The ‘soft narrative’ is a doubt narrative

The so-called ‘soft-narrative’ is a rhetorical line voiced in defense of Russia’s actions within the West, such as 2016 US election interference.

Molly McKew has rightly described how it shifts culpability for Kremlin aggression against the West from Russia back to the US/West.

‘Trust no one’ as the man says.

“It’s essentially. ‘Yes, Russia does bad things, but so does the West/US. And really, the West should know better so it’s worse.’

Or it’s…

“Anything you do to punish Putin proves his point and makes him stronger.

Or it’s…

“It’s silly to think full-spectrum warfare is a thing when Russia can’t even pick up the trash.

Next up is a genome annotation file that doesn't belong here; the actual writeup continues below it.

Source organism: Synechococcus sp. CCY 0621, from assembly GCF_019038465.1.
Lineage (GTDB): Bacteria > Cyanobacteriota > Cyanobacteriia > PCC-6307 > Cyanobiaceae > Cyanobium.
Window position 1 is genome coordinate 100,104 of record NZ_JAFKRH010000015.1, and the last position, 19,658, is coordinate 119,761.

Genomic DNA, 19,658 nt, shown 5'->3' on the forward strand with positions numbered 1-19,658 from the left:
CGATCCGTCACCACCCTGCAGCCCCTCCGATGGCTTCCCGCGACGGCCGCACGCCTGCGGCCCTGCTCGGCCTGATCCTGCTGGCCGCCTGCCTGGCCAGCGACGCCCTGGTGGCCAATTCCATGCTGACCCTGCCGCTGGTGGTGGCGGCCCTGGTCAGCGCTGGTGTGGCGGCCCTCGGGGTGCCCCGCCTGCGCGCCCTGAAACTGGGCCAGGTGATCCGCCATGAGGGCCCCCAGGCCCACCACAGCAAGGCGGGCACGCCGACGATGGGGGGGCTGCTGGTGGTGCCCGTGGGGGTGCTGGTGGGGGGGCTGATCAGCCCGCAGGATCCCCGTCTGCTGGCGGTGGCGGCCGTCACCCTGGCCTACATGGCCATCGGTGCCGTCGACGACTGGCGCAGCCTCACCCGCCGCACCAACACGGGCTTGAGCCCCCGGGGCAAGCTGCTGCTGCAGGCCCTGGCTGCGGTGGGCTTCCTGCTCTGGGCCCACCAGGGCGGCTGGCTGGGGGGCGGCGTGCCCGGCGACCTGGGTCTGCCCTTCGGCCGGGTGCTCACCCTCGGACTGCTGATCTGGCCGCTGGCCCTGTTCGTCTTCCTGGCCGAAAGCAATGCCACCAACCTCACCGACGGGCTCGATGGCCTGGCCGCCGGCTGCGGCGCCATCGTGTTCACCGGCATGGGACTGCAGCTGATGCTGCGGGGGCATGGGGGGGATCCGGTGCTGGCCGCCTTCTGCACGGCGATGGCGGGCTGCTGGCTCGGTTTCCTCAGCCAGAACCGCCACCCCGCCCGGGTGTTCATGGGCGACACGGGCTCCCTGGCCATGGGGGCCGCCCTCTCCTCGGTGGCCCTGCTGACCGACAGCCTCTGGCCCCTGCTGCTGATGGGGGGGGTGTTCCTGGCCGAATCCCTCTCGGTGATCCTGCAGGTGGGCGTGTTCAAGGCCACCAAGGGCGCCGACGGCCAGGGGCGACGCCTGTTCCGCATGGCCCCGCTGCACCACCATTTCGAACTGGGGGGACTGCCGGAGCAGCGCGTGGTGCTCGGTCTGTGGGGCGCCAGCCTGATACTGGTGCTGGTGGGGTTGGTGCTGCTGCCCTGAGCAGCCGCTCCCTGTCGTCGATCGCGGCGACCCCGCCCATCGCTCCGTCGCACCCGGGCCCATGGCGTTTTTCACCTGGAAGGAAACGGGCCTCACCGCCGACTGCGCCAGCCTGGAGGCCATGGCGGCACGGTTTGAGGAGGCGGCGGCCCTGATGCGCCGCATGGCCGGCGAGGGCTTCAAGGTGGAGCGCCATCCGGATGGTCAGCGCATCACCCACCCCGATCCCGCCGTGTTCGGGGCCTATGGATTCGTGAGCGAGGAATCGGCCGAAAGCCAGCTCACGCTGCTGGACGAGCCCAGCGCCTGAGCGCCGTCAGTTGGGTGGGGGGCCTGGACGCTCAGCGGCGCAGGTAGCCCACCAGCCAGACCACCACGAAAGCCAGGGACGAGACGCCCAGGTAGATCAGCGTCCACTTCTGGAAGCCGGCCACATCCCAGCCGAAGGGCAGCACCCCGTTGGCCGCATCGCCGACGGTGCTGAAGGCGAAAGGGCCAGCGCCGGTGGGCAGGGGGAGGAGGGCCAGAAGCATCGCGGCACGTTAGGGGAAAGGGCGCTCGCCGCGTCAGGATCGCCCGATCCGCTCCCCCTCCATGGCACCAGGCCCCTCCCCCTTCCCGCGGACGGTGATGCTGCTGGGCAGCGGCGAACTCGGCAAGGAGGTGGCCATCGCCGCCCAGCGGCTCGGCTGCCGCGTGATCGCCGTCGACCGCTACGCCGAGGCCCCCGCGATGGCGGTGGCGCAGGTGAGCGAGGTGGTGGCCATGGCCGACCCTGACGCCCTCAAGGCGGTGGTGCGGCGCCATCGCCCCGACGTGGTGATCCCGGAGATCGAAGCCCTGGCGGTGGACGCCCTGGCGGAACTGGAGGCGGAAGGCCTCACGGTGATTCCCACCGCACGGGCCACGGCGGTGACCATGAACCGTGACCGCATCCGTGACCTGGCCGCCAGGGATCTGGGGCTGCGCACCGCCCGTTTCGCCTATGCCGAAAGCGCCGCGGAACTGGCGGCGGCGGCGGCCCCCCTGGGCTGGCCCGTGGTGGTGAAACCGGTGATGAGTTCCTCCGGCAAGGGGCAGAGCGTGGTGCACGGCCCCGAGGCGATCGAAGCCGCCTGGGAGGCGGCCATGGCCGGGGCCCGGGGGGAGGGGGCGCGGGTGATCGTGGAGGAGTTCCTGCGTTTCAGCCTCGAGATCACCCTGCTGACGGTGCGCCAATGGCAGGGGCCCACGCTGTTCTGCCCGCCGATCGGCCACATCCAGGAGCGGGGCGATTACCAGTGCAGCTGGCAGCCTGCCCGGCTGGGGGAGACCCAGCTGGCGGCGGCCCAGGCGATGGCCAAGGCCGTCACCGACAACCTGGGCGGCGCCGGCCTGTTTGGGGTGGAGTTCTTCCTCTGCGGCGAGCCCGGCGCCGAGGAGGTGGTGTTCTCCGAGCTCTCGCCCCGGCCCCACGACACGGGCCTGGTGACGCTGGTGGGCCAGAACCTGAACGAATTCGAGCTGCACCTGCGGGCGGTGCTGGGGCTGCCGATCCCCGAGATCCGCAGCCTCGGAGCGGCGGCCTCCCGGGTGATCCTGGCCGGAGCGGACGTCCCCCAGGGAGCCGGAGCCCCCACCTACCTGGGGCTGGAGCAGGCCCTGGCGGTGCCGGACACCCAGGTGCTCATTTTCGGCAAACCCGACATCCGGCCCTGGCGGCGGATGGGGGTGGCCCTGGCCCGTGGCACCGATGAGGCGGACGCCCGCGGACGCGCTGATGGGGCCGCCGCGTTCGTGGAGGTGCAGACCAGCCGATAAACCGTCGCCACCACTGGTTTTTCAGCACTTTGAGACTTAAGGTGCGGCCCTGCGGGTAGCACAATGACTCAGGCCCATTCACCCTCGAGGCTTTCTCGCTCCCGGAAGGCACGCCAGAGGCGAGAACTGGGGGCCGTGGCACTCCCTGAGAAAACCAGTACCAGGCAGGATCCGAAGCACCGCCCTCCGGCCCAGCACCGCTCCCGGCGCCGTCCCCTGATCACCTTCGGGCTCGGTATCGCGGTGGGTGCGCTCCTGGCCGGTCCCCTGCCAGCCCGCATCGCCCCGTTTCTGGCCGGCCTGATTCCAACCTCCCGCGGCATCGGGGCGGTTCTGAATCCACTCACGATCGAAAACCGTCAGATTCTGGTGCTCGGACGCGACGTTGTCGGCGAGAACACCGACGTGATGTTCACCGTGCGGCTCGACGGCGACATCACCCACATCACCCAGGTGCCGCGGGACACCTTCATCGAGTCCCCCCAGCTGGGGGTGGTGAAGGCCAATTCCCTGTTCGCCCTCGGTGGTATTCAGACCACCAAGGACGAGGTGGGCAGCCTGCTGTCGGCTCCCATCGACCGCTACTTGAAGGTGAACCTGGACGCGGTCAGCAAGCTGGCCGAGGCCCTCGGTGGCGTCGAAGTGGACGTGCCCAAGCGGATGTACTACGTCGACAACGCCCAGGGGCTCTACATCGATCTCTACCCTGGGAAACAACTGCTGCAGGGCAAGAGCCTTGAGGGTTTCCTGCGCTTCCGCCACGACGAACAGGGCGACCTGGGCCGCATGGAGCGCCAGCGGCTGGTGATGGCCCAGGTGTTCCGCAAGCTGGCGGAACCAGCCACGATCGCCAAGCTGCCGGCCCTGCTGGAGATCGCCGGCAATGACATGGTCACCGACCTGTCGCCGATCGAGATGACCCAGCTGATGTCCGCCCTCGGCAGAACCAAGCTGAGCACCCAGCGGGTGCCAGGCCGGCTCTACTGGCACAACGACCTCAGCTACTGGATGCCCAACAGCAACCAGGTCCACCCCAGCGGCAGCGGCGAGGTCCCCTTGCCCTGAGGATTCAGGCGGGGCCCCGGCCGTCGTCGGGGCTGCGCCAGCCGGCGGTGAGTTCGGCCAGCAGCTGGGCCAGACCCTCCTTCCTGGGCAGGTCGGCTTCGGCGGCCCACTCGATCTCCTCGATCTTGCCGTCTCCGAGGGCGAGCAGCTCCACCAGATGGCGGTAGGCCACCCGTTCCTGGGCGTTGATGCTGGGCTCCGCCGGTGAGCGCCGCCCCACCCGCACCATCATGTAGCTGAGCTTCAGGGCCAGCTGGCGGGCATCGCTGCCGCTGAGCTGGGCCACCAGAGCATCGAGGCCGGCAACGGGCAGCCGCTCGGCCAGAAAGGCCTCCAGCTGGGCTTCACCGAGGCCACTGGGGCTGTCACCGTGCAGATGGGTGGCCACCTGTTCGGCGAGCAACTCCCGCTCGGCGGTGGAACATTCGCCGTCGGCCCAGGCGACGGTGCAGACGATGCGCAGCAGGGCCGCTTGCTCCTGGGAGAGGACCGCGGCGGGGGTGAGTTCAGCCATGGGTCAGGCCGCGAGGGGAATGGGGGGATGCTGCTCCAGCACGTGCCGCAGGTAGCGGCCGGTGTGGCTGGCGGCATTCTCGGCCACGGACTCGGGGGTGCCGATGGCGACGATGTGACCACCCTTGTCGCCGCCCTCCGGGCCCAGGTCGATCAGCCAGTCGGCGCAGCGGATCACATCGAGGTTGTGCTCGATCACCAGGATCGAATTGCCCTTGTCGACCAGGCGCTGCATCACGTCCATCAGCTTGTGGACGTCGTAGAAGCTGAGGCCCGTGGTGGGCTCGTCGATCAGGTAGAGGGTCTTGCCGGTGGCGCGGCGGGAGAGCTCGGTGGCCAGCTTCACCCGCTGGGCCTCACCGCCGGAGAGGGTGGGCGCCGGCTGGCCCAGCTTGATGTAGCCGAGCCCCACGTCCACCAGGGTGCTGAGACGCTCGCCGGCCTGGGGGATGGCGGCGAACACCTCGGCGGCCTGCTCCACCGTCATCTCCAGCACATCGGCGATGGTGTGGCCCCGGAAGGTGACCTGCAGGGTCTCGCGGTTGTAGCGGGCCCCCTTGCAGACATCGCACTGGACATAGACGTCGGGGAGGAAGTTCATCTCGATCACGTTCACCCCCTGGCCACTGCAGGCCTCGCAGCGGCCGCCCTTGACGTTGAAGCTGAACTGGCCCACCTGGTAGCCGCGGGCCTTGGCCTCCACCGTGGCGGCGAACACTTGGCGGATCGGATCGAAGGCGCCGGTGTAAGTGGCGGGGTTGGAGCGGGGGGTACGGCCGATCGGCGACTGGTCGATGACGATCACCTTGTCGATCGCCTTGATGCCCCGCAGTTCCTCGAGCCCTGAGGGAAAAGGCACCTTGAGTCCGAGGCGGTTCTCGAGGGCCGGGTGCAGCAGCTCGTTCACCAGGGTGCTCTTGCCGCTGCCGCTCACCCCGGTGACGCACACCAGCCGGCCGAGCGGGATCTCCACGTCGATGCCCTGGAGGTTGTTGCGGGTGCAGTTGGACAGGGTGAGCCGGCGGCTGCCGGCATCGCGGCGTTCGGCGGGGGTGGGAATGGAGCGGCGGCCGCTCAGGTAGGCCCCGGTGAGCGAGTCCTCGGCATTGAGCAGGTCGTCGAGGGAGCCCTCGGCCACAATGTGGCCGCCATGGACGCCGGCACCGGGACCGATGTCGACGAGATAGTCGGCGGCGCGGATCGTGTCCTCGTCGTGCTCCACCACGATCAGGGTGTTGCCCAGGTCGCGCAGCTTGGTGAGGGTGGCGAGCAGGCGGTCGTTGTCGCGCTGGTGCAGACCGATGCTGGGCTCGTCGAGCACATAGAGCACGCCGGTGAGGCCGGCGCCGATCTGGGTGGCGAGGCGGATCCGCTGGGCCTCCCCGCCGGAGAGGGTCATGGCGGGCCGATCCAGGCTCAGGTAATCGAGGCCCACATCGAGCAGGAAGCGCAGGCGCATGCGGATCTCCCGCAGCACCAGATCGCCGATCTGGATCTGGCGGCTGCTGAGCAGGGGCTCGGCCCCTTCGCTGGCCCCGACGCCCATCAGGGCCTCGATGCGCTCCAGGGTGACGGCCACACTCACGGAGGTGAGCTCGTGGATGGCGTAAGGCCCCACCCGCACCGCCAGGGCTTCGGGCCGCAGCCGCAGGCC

“It’s the doubt narrative,” she says. “Not pro-Kremlin but moral equivalency or ‘Russia’s not a thing.'”

As you delve into discussions online, you will hear this argument frequently. It’s embraced by people supposedly “in the know” about Russian information war and influence campaigns. It’s also echoed by Westerners who, while no fans of Russia, are keen to highlight their own world-weary skepticism for Western governments.

The soft narrative: call it by its given name.

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